18. A method for quantitative nondestructive evaluation using high critical temperature superconducting quantum interference device

    International Nuclear Information System (INIS)

    Kojima, Fumio; Nagashima, Yoshinori; Suzuki, Daisuke; Kasai, Naoko

    1998-01-01

    This paper is concerned with a computational method for detecting and characterizing defect shapes in conducting materials using superconducting quantum interference device (SQUID). The mathematical model is described by electrical potential problems with mixed boundary condition. The model output is then represented by Biot-Savart's law. The estimation scheme is proposed for reconstructing defect shapes in sample materials with defect. Successful numerical results are reported in order to show the feasibility of the proposed algorithms. (author)

  19. A method for quantitative nondestructive evaluation using high critical temperature superconducting quantum interference device

    Energy Technology Data Exchange (ETDEWEB)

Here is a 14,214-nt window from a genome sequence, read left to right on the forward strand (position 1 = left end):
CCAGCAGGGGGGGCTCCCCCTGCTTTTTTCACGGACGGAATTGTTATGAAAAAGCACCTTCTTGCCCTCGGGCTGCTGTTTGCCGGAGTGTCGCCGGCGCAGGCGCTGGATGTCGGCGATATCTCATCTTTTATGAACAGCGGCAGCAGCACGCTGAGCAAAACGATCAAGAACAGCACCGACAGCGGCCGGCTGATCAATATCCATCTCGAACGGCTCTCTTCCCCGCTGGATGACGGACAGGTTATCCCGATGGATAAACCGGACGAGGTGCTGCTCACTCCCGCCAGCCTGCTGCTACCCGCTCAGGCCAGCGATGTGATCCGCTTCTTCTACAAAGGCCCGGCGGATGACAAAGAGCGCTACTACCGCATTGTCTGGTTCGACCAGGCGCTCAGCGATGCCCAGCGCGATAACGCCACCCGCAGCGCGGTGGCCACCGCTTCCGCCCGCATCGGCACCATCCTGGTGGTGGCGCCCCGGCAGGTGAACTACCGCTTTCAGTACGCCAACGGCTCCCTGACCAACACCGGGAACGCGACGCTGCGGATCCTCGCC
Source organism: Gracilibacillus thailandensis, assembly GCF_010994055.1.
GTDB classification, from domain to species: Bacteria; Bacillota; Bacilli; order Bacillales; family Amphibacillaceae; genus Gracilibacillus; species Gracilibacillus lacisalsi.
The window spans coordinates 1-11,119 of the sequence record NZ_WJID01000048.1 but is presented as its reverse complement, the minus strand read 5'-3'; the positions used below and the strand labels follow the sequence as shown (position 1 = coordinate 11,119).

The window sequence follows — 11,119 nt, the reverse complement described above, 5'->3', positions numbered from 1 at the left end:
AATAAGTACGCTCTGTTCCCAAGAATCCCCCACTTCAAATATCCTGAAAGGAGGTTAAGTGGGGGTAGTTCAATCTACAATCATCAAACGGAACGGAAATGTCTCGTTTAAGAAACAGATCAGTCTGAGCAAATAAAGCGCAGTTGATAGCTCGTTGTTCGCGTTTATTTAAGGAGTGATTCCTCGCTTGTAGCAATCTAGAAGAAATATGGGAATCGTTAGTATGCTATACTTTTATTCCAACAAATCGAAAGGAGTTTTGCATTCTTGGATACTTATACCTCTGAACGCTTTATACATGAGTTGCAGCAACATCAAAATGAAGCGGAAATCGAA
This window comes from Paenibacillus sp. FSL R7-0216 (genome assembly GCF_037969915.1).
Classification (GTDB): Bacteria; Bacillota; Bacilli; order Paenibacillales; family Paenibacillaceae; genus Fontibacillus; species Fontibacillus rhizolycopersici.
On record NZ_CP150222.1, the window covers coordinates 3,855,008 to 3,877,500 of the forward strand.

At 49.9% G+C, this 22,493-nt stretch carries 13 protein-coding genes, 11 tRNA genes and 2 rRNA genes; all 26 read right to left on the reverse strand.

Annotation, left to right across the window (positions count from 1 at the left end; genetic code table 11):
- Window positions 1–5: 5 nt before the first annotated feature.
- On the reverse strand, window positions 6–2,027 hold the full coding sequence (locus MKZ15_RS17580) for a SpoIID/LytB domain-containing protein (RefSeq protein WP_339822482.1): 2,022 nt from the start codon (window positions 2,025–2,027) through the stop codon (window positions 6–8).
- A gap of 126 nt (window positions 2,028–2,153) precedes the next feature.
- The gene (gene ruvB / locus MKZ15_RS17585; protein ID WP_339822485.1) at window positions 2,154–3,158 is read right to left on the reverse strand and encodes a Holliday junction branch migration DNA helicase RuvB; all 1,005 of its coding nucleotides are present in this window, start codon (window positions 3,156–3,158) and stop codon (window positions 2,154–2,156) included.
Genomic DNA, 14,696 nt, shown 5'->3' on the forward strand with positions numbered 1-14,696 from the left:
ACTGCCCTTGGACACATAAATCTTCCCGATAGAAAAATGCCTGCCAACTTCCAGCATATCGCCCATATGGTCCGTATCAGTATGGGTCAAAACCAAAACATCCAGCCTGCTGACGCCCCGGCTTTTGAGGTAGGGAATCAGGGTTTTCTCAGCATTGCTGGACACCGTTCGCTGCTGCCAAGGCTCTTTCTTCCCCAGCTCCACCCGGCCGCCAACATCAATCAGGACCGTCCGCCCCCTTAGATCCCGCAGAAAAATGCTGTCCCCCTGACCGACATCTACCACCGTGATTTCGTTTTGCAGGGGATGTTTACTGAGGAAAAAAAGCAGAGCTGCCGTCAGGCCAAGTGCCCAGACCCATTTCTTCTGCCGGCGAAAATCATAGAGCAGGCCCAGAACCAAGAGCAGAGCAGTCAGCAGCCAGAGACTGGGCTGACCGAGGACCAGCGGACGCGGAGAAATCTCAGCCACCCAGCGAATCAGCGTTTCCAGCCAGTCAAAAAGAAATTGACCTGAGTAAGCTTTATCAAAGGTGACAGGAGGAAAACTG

Kojima, Fumio; Nagashima, Yoshinori [Osaka Inst. of Tech. (Japan); Suzuki, Daisuke; Kasai, Naoko

    1998-06-01

    This paper is concerned with a computational method for detecting and characterizing defect shapes in conducting materials using superconducting quantum interference device (SQUID). The mathematical model is described by electrical potential problems with mixed boundary condition. The model output is then represented by Biot-Savart`s law. The estimation scheme is proposed for reconstructing defect shapes in sample materials with defect. Successful numerical results are reported in order to show the feasibility of the proposed algorithms. (author)